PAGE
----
New Longevity App Calculates Your Life Expectancy, But Will It Help You Extend It?
After testing out a new app that predicts life expectancy, Richard Faragher, professor of biogerontolgy at the University of Brighton, looks into its accuracy and ability to encourage a healthier lifestyle. Photo: Halfpoint Images/Getty Images
Would knowing the date of your death influence your actions? It did for Tiberius Caesar. Convinced by the court astrologer Thrasyllus that he had many years of life ahead of him, the paranoid old emperor chose to postpone the murder of his heir Caligula.
But by believing Thrasyllus’s prediction and letting his guard down, Tiberius inadvertently gave Caligula enough time to poison him first. The rest, as they say, is history – which Thrasyllus had altered by deliberately overestimating his employer’s life expectancy.
While many of us are unlikely to find ourselves in Caesar’s position, knowing how many years we have left may influence many aspects of our life – including when to retire, whether to take a long-awaited vacation, and even whether to opt for certain medical treatments.
My Longevity, a newly developed app from researchers at the University of East Anglia, now allows each of us to be our own life expectancy astrologer. But how much trust should we place in these predictions?
Life Expectancy vs Lifespan
Simply put, life expectancy is how long, on average, members of any given population can expect to life. This is different from lifespan, which is the maximum length of time any member of the species can survive.
Although lifespan has changed very little – if at all – global life expectancy has soared by more than 40 years since the beginning of the 20th century. This was achieved through a combination of scientific discoveries and public health measures that drove down infant mortality. In the UK, life expectancy at birth is now over 80 years.
Life expectancy depends a lot on where you grow up or live. So the more a disparate population can be broken down into sub-populations who have traits in common – but which are still large enough to be statistically significant – the more accurate predictions become. Doing this might involve subdividing the population by sex (on average females live longer than males) or smoking status (for obvious reasons) or both.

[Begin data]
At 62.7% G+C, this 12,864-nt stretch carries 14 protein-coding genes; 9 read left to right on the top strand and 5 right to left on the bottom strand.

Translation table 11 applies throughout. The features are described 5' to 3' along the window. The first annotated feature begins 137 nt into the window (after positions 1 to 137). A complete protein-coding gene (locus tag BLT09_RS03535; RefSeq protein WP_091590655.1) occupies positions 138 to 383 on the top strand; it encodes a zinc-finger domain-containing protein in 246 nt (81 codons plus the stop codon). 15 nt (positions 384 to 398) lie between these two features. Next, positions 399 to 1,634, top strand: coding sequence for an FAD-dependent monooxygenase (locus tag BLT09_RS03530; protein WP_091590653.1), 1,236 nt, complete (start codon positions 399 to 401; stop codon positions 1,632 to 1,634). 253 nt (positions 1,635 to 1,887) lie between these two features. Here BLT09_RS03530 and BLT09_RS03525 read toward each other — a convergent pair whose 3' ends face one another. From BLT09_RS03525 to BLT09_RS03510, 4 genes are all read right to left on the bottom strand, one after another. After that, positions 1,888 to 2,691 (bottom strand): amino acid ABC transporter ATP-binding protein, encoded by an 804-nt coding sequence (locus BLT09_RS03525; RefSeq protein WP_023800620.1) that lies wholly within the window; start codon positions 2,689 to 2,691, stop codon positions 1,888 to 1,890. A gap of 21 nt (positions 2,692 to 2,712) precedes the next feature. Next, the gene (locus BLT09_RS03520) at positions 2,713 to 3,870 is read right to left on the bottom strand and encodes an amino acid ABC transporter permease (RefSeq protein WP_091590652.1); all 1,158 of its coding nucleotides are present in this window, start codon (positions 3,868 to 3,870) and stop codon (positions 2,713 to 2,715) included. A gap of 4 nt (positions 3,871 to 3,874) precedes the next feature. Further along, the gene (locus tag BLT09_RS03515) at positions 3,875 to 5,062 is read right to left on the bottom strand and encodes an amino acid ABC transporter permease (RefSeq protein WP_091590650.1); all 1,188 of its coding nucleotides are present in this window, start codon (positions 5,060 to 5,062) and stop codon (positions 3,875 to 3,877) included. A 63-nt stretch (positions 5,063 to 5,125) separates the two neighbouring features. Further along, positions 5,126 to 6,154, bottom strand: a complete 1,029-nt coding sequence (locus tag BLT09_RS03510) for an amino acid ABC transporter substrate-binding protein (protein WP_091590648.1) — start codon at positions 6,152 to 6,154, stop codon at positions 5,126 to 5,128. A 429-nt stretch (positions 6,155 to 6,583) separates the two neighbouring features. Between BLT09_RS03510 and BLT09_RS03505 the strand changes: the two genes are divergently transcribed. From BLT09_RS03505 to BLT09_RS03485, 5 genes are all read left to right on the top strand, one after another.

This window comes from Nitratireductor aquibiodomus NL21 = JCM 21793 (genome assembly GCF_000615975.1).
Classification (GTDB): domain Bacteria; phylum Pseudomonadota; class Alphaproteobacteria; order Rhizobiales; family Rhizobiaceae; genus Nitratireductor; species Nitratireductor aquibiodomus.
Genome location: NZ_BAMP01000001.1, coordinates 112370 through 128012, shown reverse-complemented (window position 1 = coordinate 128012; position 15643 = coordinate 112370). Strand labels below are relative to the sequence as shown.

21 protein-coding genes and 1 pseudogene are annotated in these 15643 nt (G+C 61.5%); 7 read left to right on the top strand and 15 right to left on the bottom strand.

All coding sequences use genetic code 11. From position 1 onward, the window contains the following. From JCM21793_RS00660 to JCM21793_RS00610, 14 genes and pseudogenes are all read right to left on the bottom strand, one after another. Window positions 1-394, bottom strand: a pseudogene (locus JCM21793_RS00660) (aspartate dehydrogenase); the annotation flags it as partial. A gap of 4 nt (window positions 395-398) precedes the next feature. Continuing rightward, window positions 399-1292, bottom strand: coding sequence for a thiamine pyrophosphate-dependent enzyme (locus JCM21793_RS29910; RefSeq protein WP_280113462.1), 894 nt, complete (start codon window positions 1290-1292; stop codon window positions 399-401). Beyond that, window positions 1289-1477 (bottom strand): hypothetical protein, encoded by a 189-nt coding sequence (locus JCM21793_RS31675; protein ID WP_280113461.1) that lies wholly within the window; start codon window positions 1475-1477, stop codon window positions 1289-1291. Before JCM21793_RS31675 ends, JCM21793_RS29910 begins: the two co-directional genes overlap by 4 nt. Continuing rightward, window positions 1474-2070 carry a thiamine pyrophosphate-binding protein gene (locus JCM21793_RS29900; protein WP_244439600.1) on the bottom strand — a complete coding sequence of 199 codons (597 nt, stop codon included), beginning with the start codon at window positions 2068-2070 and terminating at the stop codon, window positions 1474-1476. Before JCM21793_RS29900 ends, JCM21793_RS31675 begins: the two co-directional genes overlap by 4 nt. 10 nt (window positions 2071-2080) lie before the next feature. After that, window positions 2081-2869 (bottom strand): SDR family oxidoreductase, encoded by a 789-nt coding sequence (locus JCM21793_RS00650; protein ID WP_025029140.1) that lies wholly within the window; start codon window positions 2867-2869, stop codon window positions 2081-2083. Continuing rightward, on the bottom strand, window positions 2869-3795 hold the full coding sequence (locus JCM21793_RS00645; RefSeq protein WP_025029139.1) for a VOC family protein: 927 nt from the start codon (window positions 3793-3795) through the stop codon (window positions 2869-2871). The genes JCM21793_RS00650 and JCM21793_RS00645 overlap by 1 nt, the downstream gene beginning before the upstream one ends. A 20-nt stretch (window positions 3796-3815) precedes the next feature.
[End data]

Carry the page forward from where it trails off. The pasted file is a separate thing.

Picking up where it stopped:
The team of researchers used a sophisticated version of this approach when developing their app, informed by its previous research. This allows its app to factor in the life expectancy effects of controlled and uncontrolled high blood pressure, the presence of related illnesses such as cardiovascular disease or rheumatoid arthritis, ongoing treatment with statins, and serious risk factors, such as high cholesterol.
Developing the app has involved dealing with some problems along the way in estimating potential health benefits for the overall population based on those seen in clinical trials. This is because discrepancies exist between trial subjects and populations for a number of reasons – but usually they are cases of what is known as “tight segmentation” working against you.
For example, a clinical trial of the effects of orange juice in sailors with scurvy will show profound benefits because they are a tight segment with vitamin C deficiency. But anyone expecting to see the same beneficial effects on health from prescribing orange juice to everyone taking a boat trip today is going to be deeply disappointed.
How seriously you should treat the predictions from an app of this type is basically a function of how accurately it reflects the sub-population into which you best fit. I compared my life expectancy prediction from My Longevity with calculators provided by the UK Office for National Statistics and those of two insurance companies. The predictions varied from 84-90 years. As I’m 54, this may not have been a completely fair test of My Longevity because the data the team has used makes the app most accurate for the over 60s.
The major reason life expectancy calculators spit out such different figures is because there are a wide range of factors influencing the results. Being married increases your life expectancy compared to being single, as does being happy. In addition to smoking, levels of fruit and vegetable intake influence life expectancy. Perhaps unsurprisingly, levels of alcohol consumption and exercise make a profound difference to life expectancy. These are concrete lifestyle changes people can make which can add years to their lives.
The East Anglia research team hopes that access to its calculator will encourage users to adopt healthier lifestyles. Although there is some evidence that framing behaviours in terms of their effects on life expectancy is an effective way of encouraging people to embrace healthier lifestyles, superficial discussions of health and longevity often assume that everyone will seek to maximize life expectancy if only they are fed enough of “the facts” about it.
However, human motivation is emotional and intuitive at its core and is shaped by what a person most values in life. Propositions that accord with a person’s values are typically supported. Those that don’t are either ignored or rejected.
Another common mistake made by those promoting behaviour change is to assume their own dominant values are shared by the people they want to adopt the behaviour in question. This approach will only convince people who already think and feel like them. But the more developers of such apps recognize that users will only adopt certain behaviours according to the values and beliefs, the more useful these apps will be.
Richard Faragher is a Professor of Biogerontology at the University of Brighton.
This article is republished from The Conversation under a Creative Commons license.
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